A Sad Introduction to the Terrapin Project

After many weeks of fieldwork, it is time to tell the long story of the research that has been done. While the entirety of the research itself has been overwhelmingly positive, The first day of surveying the work site was cast in a grim light upon a depressing finding. My research partner and I, along with our lab professor and his assistant, paddled out to the Catlett Islands to evaluate where the best spots for pots would be. It was a windy, sunny day, and our spirits were light as we made our way out of Cedar Bush Creek to look for both suitable sites and Terrapins. When entering one of the many small bays of the Islands, we found several old crab pot buoys, with rusted metal rings attached. Luckily enough, nothing was caught in the first few, but the last one we pulled up was a new crab pot and had yet to deteriorate to the level of the others. Sadly, when we pulled it out of the water, it was filled with Diamond-backed Terrapins.


We took each turtle out and counted as we laid them side by side. There were 30 turtles, and none of them had survived. It was a hard site to take in. We pulled the pot onto the marsh grass and recorded the identification number so that we could report it to the Waterman’s Association. We took pictures of the turtles as proof and in order to share the news and hopefully raise awareness about the situation.

Remarkably, the incident made front-page news in both the Virginia Gazette and the Daily Press, which garnered a lot of support from the surrounding community. I can’t say how heartwarming it’s been to not only work with these animals this summer but also to be able to receive the interest that we have been able to. While the beginning of the project was certainly a rough start, the rest has been going incredibly well, and the discussion this project has sparked has been an important one for crabbers and fishermen along the York River. One that I am hopeful will bring support to the idea of Turtle Exclusion Devices being a voluntary addition or even a requirement for crabbers in the state of Virginia.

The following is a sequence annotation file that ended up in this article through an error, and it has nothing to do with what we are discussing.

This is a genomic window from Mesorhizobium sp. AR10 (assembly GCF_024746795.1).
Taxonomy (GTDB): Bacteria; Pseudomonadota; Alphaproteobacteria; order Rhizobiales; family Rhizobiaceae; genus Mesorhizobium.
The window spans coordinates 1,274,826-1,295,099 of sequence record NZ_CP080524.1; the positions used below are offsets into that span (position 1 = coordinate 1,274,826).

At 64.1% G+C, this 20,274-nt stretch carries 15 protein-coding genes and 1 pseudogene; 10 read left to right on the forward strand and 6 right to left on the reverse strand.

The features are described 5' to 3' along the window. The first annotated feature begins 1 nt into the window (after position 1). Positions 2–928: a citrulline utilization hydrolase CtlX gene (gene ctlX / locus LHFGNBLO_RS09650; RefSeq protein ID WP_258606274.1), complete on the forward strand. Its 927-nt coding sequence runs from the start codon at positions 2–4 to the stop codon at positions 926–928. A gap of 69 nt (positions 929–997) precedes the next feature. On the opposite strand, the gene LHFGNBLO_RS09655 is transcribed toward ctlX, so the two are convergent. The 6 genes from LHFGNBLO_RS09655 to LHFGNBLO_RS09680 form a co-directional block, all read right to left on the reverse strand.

1. Hannah Call says:

    I’m glad that there was a silver lining to what must have been an upsetting day. There has been so much attention given to trash in our waterways and oceans in the past year. People seem to be making positive changes to their behavior. Maybe the next step is starting a discussion about the objects that we intentionally place in the water. What are the ways in which we can prevent turtles from being killed in crab pots? I think that the owners of the crab pots should be required to check each pot frequently and remove old pots rather than letting them deteriorate unmonitored. Perhaps buoys could be given tracking chips so that when weather conditions move them around their owners can still find them and check them.

  2. acbelvin says:

    Those are both great ideas, and ones we have been considering. Currently, the main avenue for keeping turtles out of the pots are Turtle Exclusion Devices, which go in the opening of the pots, and make a thinner opening, one that crab can fit through, but most turtles can’t. In places like Maryland (where the terrapin is the state reptile), these devices are required for crabbing, but in Virginia they are not. Currently, my lab is working on trying to get VIMS to back TED enforcement, another idea my friend had was to partner with local businesses that sell bait to also sell the devices and offer a decreased price if the devices are purchased with the bait. The problem with starting movement in conservation of the Terrapin population is that so little is known about its status that many people don’t view this as a problem. Either way, the community has seemed to be very responsive to the situation; even the watermen. Its a problem that can only be solved with a lot of cooperation on both sides.